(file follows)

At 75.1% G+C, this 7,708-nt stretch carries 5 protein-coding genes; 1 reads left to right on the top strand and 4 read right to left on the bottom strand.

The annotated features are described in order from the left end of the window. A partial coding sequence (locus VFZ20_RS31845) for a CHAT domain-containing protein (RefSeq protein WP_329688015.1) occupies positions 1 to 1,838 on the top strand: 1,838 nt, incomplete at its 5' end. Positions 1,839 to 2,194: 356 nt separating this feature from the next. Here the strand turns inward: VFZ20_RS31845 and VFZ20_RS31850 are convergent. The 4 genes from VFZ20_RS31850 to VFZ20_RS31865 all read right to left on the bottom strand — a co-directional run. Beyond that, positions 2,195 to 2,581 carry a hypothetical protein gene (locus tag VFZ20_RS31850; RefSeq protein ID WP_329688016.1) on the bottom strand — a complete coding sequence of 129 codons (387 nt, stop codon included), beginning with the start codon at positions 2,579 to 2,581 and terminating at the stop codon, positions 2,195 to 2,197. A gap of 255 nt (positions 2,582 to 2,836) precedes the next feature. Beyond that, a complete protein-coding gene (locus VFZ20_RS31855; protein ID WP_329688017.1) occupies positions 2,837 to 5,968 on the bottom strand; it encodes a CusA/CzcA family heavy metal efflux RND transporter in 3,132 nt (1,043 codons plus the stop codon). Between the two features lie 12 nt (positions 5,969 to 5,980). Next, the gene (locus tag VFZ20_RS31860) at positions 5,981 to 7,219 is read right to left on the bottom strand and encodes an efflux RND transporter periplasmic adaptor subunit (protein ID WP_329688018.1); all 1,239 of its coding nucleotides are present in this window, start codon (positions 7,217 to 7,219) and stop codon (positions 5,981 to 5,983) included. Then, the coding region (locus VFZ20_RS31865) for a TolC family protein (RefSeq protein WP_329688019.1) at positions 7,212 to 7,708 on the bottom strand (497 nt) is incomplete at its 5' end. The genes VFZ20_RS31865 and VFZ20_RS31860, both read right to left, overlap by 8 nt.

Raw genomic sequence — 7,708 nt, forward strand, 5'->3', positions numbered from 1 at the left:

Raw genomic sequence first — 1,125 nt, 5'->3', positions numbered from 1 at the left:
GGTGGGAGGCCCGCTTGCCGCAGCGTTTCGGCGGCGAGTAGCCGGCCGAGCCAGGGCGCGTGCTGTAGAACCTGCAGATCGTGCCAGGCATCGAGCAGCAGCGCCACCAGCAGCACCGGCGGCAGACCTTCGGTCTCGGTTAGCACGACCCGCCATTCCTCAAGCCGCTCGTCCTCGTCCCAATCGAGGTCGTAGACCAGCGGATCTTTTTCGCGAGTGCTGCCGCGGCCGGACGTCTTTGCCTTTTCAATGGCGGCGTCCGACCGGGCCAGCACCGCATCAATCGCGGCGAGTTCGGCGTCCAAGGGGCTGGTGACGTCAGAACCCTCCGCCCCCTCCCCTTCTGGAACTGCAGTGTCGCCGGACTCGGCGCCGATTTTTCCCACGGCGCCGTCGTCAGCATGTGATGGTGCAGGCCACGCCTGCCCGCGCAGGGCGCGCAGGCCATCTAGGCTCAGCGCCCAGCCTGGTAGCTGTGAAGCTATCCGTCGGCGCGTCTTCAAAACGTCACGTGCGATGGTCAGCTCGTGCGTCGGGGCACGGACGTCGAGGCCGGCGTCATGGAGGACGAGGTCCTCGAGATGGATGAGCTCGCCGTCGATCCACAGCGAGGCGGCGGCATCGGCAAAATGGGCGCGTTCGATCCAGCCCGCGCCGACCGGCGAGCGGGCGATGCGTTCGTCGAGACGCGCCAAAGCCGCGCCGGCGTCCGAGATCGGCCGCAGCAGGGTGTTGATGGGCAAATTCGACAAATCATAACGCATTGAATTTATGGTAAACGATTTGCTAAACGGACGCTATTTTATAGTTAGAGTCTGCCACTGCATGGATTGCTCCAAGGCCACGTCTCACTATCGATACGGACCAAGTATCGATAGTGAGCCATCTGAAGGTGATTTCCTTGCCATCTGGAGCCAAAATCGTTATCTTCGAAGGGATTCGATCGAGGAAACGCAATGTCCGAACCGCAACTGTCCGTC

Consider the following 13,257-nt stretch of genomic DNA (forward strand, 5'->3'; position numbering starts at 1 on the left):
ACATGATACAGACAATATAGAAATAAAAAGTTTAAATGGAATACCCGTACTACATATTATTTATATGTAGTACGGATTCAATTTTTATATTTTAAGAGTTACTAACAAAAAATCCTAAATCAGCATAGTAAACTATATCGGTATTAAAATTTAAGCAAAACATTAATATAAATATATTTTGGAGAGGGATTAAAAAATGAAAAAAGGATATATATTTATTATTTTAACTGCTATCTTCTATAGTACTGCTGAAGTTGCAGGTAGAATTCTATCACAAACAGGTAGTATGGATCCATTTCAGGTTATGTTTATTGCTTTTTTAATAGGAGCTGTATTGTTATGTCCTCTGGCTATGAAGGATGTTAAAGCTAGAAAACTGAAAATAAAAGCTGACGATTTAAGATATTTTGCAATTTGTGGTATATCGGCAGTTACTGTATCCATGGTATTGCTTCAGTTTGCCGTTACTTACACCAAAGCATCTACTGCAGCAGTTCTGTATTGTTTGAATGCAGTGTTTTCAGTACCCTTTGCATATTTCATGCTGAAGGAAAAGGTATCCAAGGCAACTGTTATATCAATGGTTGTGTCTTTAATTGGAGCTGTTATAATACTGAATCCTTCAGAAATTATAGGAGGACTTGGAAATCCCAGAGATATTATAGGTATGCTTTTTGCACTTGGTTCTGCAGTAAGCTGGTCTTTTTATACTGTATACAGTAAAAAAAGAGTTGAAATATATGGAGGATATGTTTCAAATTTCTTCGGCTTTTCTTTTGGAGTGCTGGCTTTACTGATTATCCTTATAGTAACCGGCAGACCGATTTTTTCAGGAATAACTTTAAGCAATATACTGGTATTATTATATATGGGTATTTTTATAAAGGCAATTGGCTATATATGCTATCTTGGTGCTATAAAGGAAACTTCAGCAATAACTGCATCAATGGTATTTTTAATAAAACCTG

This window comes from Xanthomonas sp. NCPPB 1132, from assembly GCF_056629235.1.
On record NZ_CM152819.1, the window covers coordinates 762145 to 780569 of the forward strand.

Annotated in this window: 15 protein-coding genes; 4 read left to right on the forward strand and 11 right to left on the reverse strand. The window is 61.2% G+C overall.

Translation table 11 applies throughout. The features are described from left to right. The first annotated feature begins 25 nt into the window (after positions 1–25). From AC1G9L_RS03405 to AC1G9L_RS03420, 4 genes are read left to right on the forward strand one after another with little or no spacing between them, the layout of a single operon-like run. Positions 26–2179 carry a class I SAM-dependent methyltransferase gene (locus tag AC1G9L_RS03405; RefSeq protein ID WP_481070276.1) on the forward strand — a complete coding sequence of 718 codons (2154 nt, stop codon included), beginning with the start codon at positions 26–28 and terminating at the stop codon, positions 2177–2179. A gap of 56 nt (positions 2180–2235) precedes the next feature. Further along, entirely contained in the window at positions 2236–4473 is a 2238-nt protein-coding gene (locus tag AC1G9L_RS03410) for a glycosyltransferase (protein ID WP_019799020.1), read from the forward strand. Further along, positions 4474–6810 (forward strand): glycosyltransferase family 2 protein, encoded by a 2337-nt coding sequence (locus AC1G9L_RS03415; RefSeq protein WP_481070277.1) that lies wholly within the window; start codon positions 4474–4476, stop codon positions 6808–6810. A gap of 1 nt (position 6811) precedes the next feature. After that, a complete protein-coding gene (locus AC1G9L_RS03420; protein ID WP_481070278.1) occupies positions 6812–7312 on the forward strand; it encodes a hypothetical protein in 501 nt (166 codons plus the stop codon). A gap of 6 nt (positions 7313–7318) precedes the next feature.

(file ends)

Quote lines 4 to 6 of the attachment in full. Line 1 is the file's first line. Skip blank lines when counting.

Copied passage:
Raw genomic sequence first — 1,125 nt, 5'->3', positions numbered from 1 at the left:
GGTGGGAGGCCCGCTTGCCGCAGCGTTTCGGCGGCGAGTAGCCGGCCGAGCCAGGGCGCGTGCTGTAGAACCTGCAGATCGTGCCAGGCATCGAGCAGCAGCGCCACCAGCAGCACCGGCGGCAGACCTTCGGTCTCGGTTAGCACGACCCGCCATTCCTCAAGCCGCTCGTCCTCGTCCCAATCGAGGTCGTAGACCAGCGGATCTTTTTCGCGAGTGCTGCCGCGGCCGGACGTCTTTGCCTTTTCAATGGCGGCGTCCGACCGGGCCAGCACCGCATCAATCGCGGCGAGTTCGGCGTCCAAGGGGCTGGTGACGTCAGAACCCTCCGCCCCCTCCCCTTCTGGAACTGCAGTGTCGCCGGACTCGGCGCCGATTTTTCCCACGGCGCCGTCGTCAGCATGTGATGGTGCAGGCCACGCCTGCCCGCGCAGGGCGCGCAGGCCATCTAGGCTCAGCGCCCAGCCTGGTAGCTGTGAAGCTATCCGTCGGCGCGTCTTCAAAACGTCACGTGCGATGGTCAGCTCGTGCGTCGGGGCACGGACGTCGAGGCCGGCGTCATGGAGGACGAGGTCCTCGAGATGGATGAGCTCGCCGTCGATCCACAGCGAGGCGGCGGCATCGGCAAAATGGGCGCGTTCGATCCAGCCCGCGCCGACCGGCGAGCGGGCGATGCGTTCGTCGAGACGCGCCAAAGCCGCGCCGGCGTCCGAGATCGGCCGCAGCAGGGTGTTGATGGGCAAATTCGACAAATCATAACGCATTGAATTTATGGTAAACGATTTGCTAAACGGACGCTATTTTATAGTTAGAGTCTGCCACTGCATGGATTGCTCCAAGGCCACGTCTCACTATCGATACGGACCAAGTATCGATAGTGAGCCATCTGAAGGTGATTTCCTTGCCATCTGGAGCCAAAATCGTTATCTTCGAAGGGATTCGATCGAGGAAACGCAATGTCCGAACCGCAACTGTCCGTC

Consider the following 13,257-nt stretch of genomic DNA (forward strand, 5'->3'; position numbering starts at 1 on the left):